"I'm the kind of person who doesn't want to talk about someone behind his back," Pacquiao said. "He did his best in boxing. He contributed to the history of boxing. Let's talk about the fight on Saturday."

The problem is, you can't talk about Saturday's fight without talking about Mayweather. Part of the reason for that is that Mayweather dominated Mosley in winning a decision last May and Pacquiao's performance against the same foe will be used as a measurement for who would hold the upper hand should the two eventually meet.

Assuming they ever meet, that is. Mayweather has legal issues and he also seems to have issues with the fact there's a fighter out there would have a legitimate chance of handing him his first professional defeat.

"If he (Mayweather) doesn't participate in an event pretty soon he's going to become totally irrelevant," Arum said.

Right now, though, Pacquiao is just thinking about Mosley, who may give him a better fight than most boxing fans expect. Yes, he's 39 in a young man's sport and, yes, he looked bad in his last two fights. But Mosley still has the speed to match up with Pacquiao and he's never been knocked out in his career.

Pacquiao warned at Wednesday's final prefight press conference that Mosley is dangerous. But he didn't seem especially fearful as the two boxers posed chin-to-chin for photographers and Pacquiao tried unsuccessfully to stop from bursting out laughing.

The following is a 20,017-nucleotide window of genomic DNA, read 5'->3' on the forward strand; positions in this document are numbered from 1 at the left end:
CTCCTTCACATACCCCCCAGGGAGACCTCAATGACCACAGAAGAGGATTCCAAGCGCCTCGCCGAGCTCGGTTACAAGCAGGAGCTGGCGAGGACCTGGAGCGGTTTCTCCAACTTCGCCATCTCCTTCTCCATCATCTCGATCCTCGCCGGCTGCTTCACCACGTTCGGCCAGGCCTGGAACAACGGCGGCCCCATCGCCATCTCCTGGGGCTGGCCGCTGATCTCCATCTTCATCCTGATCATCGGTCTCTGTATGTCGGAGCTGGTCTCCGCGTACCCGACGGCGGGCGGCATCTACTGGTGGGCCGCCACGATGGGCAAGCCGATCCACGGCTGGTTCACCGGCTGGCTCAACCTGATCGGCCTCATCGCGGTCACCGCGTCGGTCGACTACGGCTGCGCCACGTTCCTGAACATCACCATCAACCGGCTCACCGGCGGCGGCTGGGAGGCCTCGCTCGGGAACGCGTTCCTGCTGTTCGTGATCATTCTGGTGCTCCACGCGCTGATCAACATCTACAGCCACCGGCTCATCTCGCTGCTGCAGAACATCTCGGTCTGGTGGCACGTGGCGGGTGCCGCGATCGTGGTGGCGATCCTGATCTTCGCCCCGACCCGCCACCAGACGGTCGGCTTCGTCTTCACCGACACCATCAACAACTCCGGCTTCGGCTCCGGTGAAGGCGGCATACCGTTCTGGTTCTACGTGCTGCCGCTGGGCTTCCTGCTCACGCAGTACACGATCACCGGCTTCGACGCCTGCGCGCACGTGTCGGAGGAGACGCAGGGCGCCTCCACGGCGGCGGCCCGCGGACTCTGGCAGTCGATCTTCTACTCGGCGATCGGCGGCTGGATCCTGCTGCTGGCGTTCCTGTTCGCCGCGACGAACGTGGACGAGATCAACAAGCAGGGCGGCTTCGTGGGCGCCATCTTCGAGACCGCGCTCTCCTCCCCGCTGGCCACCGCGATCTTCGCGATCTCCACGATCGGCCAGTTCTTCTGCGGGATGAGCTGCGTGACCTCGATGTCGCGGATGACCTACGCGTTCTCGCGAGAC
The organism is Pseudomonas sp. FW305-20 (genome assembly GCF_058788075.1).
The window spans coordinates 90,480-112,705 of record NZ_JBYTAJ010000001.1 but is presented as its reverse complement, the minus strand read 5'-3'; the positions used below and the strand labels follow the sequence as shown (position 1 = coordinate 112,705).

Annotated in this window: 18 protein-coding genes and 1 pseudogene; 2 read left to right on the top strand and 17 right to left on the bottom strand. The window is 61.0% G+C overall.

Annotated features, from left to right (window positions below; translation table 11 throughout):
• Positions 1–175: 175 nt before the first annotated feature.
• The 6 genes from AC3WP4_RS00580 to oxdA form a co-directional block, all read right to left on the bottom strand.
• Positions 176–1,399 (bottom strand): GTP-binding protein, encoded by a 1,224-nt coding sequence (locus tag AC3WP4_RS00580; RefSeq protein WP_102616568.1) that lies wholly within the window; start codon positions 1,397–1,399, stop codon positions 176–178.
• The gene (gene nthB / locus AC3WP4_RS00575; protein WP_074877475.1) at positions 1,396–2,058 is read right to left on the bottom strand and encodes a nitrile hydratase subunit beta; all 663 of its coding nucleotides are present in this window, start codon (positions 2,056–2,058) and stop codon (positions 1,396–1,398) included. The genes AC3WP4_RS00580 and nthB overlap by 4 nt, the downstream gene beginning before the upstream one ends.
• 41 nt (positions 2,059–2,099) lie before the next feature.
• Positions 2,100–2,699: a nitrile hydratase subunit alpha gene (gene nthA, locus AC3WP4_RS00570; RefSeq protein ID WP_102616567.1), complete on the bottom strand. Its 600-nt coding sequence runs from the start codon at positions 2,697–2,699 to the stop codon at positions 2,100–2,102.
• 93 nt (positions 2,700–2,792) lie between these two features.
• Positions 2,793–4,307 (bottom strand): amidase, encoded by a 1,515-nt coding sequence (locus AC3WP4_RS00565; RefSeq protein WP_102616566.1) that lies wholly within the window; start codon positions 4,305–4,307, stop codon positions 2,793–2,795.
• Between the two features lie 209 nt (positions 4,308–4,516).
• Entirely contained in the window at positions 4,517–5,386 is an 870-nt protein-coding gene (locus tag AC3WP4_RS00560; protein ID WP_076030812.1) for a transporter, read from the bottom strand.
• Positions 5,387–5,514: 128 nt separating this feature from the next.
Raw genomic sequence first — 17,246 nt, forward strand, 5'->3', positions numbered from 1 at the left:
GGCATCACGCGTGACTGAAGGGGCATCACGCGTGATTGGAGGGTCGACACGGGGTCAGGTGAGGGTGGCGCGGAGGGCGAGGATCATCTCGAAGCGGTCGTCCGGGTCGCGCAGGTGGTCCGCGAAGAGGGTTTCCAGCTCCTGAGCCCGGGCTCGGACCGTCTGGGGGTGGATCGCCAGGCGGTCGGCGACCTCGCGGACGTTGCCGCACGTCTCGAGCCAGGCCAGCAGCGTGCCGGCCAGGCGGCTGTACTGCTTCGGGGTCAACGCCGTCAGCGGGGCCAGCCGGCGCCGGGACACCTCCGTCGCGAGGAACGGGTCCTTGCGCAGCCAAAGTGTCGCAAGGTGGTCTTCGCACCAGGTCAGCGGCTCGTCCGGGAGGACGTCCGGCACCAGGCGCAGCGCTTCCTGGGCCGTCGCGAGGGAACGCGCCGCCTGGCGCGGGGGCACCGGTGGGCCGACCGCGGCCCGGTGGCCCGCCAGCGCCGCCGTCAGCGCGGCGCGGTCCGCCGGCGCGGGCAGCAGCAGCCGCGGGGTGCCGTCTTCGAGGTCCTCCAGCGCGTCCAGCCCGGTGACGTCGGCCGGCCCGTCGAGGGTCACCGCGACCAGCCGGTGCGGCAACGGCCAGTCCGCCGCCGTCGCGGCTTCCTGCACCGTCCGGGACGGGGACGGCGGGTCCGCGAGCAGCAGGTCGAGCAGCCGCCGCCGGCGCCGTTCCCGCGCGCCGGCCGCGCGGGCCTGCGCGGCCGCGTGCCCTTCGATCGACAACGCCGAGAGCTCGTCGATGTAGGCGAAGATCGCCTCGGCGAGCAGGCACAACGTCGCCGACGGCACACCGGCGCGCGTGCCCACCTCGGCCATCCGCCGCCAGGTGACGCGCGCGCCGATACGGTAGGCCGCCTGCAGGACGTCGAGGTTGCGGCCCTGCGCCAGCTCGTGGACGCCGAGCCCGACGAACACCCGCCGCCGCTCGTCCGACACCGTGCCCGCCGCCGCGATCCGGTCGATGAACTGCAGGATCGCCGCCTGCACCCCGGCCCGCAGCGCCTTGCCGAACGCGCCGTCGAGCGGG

When they finished, Pacquiao walked over to the edge of the stage in the showroom at the MGM, leaned over and shook hands with Mosley's father, Jack, and several other friends and family members. In his suit he looked more politician than fighter, someone pressing the flesh for their votes rather than preparing to beat up on their guy.

He's done remarkable things as a fighter since making his debut here a decade ago, made more money than he ever thought imaginable. The best thing about Pacquiao, though, may be how he's grown in stature as a man.

Young Kings' inexperience rears ugly head in loss to Jazz

Young Kings' inexperience rears ugly head in loss to Jazz

SACRAMENTO -- The Sacramento Kings showed their age Wednesday night at Golden 1 Center. They couldn’t buy a basket early. They could do no wrong in the second and third quarters. And when the chips were down, they couldn’t stop a charging Utah Jazz team from pulling away for the 112-82 blowout.

Utah led by as many as 20 in the first quarter and it looked like it was going to be a long night. The Kings shot just 31.6 percent in the game’s first 12 minutes and they allowed the Jazz to knock down 5-of-11 3-pointers early.

“We started off slow and in a hole and tried to come back,” Willie Cauley-Stein said.

The Jazz pushed the lead to 24 in the opening minutes of the second quarter and then Ben McLemore happened. The fourth-year guard went off for 17 points on 7-of-8 shooting in the second as the Kings cut Utah’s lead to just seven at the intermission.